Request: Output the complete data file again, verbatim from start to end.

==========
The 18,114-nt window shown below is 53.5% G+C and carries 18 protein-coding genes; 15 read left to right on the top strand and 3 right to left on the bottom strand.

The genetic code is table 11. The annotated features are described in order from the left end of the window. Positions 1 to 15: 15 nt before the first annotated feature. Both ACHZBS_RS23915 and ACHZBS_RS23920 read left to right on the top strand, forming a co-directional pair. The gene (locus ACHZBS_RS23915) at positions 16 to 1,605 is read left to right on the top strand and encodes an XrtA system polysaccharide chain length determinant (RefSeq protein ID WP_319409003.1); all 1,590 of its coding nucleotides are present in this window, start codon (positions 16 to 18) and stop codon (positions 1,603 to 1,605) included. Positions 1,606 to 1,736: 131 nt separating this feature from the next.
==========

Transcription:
The 18,114-nt window shown below is 53.5% G+C and carries 18 protein-coding genes; 15 read left to right on the top strand and 3 right to left on the bottom strand.

The genetic code is table 11. The annotated features are described in order from the left end of the window. Positions 1 to 15: 15 nt before the first annotated feature. Both ACHZBS_RS23915 and ACHZBS_RS23920 read left to right on the top strand, forming a co-directional pair. The gene (locus ACHZBS_RS23915) at positions 16 to 1,605 is read left to right on the top strand and encodes an XrtA system polysaccharide chain length determinant (RefSeq protein ID WP_319409003.1); all 1,590 of its coding nucleotides are present in this window, start codon (positions 16 to 18) and stop codon (positions 1,603 to 1,605) included. Positions 1,606 to 1,736: 131 nt separating this feature from the next.